Racist Serena Williams Cartoon Blasted By J.K. Rowling & Other Celebs

Cartoonist Mark Knight drew tennis great Serena Williams as a caricature of a black woman.

SEPTEMBER 08: Serena Williams of the United States reacts during her Women's Singles finals match against Naomi Osaka
Sarah Stier / Getty Images

Cartoonist Mark Knight drew tennis great Serena Williams as a caricature of a black woman.

A cartoon in an Australian newspaper which was meant to mock Serena Williams and the incident at the U.S. Open is being called out for its not-so-subtle racist tone. And the cartoon, drawn by Mark Knight for the Herald Sun, is being called out by celebs like Harry Potter author J.K. Rowling who calls it unacceptable.

TMZ is reporting that the cartoon depicts a Jim Crow-era black woman, intended to be Williams, stomping on her tennis racket which is crushed next to a pacifier. On the other side of the net, the referee is asking her opponent to throw the match.

“Can you just let her win?”

Author J.K. Rowling pushed back on Twitter suggesting that the only buffoon, in this case, is the cartoonist.

“Well done on reducing one of the greatest sportswomen alive to racist and sexist tropes and turning a second great sportswoman into a faceless prop.”

British sportswriter Anna Kessel agrees, calling out the harsh racial tone of the cartoon, and particularly in the drawing of Williams.

“Whatever you think of the Serena Williams situation, I think we can all agree that this cartoon is disgusting. Erasing Naomi Osaka’s blackness alongside a grossly racialized caricature of Serena, invoking racist stereotypes, is obscene.”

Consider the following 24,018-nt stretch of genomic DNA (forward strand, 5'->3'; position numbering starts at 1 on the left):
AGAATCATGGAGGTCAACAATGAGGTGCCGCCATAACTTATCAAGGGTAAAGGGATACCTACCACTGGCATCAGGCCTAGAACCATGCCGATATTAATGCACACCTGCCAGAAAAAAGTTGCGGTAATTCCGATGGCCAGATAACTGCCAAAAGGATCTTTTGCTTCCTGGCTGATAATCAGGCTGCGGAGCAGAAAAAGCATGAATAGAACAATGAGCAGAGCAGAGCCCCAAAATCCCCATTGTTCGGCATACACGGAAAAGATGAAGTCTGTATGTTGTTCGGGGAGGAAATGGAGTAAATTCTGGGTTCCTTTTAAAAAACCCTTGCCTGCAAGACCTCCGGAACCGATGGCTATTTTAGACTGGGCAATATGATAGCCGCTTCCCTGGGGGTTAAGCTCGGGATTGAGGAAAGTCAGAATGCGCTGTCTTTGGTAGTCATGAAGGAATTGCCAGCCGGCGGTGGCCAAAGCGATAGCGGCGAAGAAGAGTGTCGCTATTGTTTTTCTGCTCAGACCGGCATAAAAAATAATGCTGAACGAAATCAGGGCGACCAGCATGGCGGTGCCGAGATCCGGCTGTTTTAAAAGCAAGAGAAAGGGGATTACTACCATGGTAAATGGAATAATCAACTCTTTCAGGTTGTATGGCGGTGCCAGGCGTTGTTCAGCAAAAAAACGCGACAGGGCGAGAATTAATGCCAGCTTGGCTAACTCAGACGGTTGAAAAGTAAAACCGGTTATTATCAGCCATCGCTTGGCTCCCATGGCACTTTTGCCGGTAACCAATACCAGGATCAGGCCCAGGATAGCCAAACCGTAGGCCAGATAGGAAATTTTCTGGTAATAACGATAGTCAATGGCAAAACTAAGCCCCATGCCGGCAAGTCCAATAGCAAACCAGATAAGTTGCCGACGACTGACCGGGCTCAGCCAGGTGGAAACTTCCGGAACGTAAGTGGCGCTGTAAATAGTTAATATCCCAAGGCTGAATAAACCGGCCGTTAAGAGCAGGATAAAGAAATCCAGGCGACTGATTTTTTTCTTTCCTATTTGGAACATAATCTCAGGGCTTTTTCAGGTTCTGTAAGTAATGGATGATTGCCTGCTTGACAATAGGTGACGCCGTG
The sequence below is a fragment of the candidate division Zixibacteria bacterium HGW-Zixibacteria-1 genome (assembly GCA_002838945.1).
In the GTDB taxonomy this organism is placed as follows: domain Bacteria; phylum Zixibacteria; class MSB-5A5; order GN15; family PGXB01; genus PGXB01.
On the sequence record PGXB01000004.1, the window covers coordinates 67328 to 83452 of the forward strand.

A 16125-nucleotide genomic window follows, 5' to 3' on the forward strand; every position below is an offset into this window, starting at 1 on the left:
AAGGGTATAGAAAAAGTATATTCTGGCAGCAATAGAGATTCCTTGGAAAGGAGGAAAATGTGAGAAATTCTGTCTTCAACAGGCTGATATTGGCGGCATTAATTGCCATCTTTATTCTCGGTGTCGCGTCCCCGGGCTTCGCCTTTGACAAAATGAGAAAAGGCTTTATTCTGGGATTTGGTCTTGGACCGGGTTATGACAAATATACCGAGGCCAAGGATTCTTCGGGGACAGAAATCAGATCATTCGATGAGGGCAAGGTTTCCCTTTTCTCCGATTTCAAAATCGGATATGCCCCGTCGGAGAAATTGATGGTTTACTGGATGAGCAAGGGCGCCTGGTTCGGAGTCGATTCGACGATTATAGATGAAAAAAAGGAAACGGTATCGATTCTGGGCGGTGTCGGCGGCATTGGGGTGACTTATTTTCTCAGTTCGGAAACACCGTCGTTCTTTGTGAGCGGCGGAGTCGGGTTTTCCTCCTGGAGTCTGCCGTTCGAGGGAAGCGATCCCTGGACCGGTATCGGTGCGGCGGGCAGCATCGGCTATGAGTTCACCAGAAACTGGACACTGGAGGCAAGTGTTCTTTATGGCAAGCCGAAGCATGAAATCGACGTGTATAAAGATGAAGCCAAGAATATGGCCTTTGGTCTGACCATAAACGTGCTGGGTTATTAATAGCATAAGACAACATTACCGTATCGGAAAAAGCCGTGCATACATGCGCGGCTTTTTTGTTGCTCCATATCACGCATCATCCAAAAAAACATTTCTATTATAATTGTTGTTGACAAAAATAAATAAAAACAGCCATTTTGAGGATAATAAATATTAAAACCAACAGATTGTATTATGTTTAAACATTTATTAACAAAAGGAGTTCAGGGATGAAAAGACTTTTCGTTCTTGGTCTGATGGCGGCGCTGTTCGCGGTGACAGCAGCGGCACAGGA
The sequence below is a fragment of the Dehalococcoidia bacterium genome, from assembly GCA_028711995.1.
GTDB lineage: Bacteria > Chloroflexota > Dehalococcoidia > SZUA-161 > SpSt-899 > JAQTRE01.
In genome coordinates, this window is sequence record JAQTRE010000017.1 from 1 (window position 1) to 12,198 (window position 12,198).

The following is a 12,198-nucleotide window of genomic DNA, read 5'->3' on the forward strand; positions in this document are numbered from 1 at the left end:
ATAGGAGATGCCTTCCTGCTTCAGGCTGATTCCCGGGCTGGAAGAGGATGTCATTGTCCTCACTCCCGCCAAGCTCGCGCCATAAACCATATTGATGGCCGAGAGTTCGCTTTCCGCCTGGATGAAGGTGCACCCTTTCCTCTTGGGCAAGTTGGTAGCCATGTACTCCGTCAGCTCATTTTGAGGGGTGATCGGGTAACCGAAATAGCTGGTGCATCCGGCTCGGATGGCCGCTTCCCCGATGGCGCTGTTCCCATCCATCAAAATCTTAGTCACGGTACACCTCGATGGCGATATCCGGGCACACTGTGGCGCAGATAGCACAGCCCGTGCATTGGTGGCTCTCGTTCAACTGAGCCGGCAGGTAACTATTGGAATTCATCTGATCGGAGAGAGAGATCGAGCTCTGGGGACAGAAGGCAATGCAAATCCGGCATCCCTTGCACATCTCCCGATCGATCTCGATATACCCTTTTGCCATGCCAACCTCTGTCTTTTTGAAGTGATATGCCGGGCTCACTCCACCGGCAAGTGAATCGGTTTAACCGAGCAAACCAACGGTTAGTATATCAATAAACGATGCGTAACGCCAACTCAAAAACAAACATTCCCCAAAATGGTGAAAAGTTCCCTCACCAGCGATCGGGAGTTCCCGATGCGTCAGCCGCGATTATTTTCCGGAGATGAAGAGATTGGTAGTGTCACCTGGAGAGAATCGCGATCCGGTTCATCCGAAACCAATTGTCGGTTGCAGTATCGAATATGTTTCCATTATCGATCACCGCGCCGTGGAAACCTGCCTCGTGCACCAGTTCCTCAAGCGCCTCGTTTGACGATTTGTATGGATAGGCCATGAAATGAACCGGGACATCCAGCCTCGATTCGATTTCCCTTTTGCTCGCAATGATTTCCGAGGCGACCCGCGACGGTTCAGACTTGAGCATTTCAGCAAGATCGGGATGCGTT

ESPN’s Jemele Hill said that the cartoon is “about as subtle as Fran Drescher’s voice.”

But instead of backing down, the Herald Sun is actually retweeting the cartoon and sharing it elsewhere.

And now the cartoonist is defending the cartoon, says Huffington Post, saying that people are reading things into it that aren’t there.

“Don’t bring gender into it when it’s all about behavior.”

Knight points to the behavior of Williams on the court, stressing that his cartoon had nothing to do with gender, but tennis legend Billie Jean King said publicly that it has everything to do with gender because Williams would not have been in the position if she were a man.

“Ramos crossed the line. He made himself part of the match. He involved himself in the end result. An umpire’s job is to keep control of the match, and he let it get out of control.”

She added that as a woman of color, Williams is treated differently than other players and is held to a unique standard.

“Did Ramos treat Williams differently than male players have been treated? I think he did. Women are treated differently in most arenas of life. This is especially true for women of color. And what played out on the court yesterday happens far too often.”